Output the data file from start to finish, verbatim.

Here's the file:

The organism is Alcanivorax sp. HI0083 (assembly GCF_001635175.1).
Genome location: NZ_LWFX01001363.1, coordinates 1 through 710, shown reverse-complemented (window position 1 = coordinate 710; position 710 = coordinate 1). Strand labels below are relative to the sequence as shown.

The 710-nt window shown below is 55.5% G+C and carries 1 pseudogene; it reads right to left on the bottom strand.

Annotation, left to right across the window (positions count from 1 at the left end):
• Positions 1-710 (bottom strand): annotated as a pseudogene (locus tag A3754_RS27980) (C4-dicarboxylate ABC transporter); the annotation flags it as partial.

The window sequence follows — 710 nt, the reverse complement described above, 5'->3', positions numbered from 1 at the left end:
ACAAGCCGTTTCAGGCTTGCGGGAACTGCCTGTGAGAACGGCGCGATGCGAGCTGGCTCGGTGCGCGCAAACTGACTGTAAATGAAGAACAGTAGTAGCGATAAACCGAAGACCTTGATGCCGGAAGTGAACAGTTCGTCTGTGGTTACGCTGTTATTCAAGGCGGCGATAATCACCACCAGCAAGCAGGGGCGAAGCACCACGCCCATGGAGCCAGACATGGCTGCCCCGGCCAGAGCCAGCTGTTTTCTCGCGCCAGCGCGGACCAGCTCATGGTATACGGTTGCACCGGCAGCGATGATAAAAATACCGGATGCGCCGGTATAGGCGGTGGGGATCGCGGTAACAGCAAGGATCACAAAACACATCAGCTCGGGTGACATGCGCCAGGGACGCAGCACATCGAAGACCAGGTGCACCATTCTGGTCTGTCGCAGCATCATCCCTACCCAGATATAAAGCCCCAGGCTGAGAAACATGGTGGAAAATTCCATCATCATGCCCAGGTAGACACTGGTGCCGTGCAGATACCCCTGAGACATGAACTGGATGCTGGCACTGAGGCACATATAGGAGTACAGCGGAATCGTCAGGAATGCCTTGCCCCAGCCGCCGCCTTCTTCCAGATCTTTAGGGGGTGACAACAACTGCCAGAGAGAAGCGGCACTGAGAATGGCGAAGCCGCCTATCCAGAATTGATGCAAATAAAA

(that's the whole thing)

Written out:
The organism is Alcanivorax sp. HI0083 (assembly GCF_001635175.1).
Genome location: NZ_LWFX01001363.1, coordinates 1 through 710, shown reverse-complemented (window position 1 = coordinate 710; position 710 = coordinate 1). Strand labels below are relative to the sequence as shown.

The 710-nt window shown below is 55.5% G+C and carries 1 pseudogene; it reads right to left on the bottom strand.

Annotation, left to right across the window (positions count from 1 at the left end):
• Positions 1-710 (bottom strand): annotated as a pseudogene (locus tag A3754_RS27980) (C4-dicarboxylate ABC transporter); the annotation flags it as partial.

The window sequence follows — 710 nt, the reverse complement described above, 5'->3', positions numbered from 1 at the left end:
ACAAGCCGTTTCAGGCTTGCGGGAACTGCCTGTGAGAACGGCGCGATGCGAGCTGGCTCGGTGCGCGCAAACTGACTGTAAATGAAGAACAGTAGTAGCGATAAACCGAAGACCTTGATGCCGGAAGTGAACAGTTCGTCTGTGGTTACGCTGTTATTCAAGGCGGCGATAATCACCACCAGCAAGCAGGGGCGAAGCACCACGCCCATGGAGCCAGACATGGCTGCCCCGGCCAGAGCCAGCTGTTTTCTCGCGCCAGCGCGGACCAGCTCATGGTATACGGTTGCACCGGCAGCGATGATAAAAATACCGGATGCGCCGGTATAGGCGGTGGGGATCGCGGTAACAGCAAGGATCACAAAACACATCAGCTCGGGTGACATGCGCCAGGGACGCAGCACATCGAAGACCAGGTGCACCATTCTGGTCTGTCGCAGCATCATCCCTACCCAGATATAAAGCCCCAGGCTGAGAAACATGGTGGAAAATTCCATCATCATGCCCAGGTAGACACTGGTGCCGTGCAGATACCCCTGAGACATGAACTGGATGCTGGCACTGAGGCACATATAGGAGTACAGCGGAATCGTCAGGAATGCCTTGCCCCAGCCGCCGCCTTCTTCCAGATCTTTAGGGGGTGACAACAACTGCCAGAGAGAAGCGGCACTGAGAATGGCGAAGCCGCCTATCCAGAATTGATGCAAATAAAA